I am still generally circumspect about self-publishing, however. Book by book, all other issues excluded, the terms of sales royalties might be more advantageous for self-publishers than those meagre percentages offered in standard contracts by publishing houses. But publishers give an author many other things besides royalty agreements: expertise and experience; advances on proposed books; the support of often massive and longstanding institutions who will strengthen a book’s success through editing, scheduling, advertising, marketing, press tours and the placing of review copies; controlled and supported career longevity through carefully negotiated multiple book deals; promotion and representation in bookshops, the media (from submissions to Radio 4’s Book of the Week to serialisation rights in newspapers) and on Amazon; an international network of established contacts and colleagues including an author’s agent and various foreign and translation rights holders – and much more.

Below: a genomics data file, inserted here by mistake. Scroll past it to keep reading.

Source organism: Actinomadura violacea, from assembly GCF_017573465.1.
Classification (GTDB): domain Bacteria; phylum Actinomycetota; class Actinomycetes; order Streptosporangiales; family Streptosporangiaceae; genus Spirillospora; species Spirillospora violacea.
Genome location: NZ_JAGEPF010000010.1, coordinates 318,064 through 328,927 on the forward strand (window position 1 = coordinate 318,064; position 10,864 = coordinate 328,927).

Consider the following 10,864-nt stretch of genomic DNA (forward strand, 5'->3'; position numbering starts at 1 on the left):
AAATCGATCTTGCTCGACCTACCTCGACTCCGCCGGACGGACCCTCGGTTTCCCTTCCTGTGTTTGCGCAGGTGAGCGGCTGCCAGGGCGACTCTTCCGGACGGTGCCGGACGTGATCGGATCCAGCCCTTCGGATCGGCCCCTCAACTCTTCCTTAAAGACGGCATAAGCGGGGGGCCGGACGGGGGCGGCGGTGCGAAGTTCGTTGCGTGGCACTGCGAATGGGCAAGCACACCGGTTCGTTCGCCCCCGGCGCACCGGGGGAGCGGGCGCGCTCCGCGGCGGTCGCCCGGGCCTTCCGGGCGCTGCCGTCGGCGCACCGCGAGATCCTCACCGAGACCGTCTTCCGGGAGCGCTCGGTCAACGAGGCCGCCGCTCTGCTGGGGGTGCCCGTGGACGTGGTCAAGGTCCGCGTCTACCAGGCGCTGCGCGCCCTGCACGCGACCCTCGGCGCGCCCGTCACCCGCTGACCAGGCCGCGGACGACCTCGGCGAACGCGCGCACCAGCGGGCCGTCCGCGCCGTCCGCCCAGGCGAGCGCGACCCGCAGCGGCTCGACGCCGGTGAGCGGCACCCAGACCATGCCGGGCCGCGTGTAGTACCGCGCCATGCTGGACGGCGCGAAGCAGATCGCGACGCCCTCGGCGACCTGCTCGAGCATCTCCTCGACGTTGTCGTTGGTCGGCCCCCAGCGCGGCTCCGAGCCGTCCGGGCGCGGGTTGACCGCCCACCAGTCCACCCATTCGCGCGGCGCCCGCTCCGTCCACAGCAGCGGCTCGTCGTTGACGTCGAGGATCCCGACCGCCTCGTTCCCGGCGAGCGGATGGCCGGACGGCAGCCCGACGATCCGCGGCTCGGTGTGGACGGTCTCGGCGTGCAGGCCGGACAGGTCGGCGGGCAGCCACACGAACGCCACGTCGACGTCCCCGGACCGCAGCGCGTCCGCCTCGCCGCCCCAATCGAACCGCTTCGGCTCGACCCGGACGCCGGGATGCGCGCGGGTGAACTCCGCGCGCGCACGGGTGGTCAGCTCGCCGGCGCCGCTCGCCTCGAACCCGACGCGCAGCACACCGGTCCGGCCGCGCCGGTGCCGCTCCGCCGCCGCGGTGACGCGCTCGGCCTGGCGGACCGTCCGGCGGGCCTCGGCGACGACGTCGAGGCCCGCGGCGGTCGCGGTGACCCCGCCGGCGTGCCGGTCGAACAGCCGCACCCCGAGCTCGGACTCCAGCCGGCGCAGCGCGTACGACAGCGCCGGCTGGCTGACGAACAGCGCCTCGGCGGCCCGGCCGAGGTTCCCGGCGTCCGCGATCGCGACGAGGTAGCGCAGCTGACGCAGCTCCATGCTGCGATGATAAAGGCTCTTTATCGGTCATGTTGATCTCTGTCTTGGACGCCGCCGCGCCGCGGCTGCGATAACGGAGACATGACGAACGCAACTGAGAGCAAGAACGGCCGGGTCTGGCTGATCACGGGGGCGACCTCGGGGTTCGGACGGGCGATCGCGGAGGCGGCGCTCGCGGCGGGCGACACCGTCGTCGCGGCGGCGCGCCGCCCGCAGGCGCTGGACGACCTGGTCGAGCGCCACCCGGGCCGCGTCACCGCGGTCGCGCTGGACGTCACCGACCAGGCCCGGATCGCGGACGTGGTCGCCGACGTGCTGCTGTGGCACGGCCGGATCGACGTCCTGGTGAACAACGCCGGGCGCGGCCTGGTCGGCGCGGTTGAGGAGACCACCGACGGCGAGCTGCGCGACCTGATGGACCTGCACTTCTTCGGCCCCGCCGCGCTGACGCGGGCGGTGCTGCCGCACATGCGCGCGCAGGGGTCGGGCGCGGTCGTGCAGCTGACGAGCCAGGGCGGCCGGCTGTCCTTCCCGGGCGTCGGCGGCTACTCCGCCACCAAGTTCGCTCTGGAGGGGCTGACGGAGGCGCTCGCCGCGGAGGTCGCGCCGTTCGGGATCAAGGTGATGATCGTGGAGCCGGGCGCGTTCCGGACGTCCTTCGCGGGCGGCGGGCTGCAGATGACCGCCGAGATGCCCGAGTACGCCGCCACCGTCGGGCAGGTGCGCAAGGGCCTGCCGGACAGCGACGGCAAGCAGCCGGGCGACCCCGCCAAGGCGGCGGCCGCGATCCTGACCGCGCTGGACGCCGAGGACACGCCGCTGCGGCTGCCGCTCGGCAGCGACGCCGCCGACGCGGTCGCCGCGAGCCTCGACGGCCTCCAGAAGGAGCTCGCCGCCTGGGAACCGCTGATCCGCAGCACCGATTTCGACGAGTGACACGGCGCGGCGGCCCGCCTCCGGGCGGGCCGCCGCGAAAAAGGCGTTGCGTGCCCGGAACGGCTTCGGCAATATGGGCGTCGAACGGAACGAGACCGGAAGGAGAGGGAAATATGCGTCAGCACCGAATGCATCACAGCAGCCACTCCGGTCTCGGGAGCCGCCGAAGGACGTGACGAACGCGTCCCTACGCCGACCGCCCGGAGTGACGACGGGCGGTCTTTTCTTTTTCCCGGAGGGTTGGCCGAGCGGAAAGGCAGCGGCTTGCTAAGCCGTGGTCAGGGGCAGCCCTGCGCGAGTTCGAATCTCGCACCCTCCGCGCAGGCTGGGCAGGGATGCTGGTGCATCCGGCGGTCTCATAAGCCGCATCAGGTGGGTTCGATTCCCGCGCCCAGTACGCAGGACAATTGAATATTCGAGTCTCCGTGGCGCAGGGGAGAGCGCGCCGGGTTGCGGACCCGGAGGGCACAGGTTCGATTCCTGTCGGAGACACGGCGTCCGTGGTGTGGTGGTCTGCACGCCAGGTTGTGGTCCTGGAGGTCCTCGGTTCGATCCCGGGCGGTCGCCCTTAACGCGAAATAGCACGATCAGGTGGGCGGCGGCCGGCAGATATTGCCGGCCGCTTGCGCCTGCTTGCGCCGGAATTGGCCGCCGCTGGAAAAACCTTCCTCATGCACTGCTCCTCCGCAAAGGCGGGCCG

They had passed towns and villages of mice and voles, the boating communities in the brooks and streams, the bats and birds working the telegraph service, the tunnels that led to the underground cities of what Kyrie referred to darkly as ‘the dogs’ but which Greta understood to mean foxes and badgers. When asked this, Kyrie had just spat and said how all dogs were just one big pain to her.
In a great, fun passage the warrior cat Kyrie Mi-ke recounts her adventures from sub-continental jungles to African plains to New York and Hollywood via the neon of Tokyo. The final word goes to this finest of felines:
Kyrie smiled and bowed her beautiful head. “Your Highness. A good warrior always knows when to return to her land.”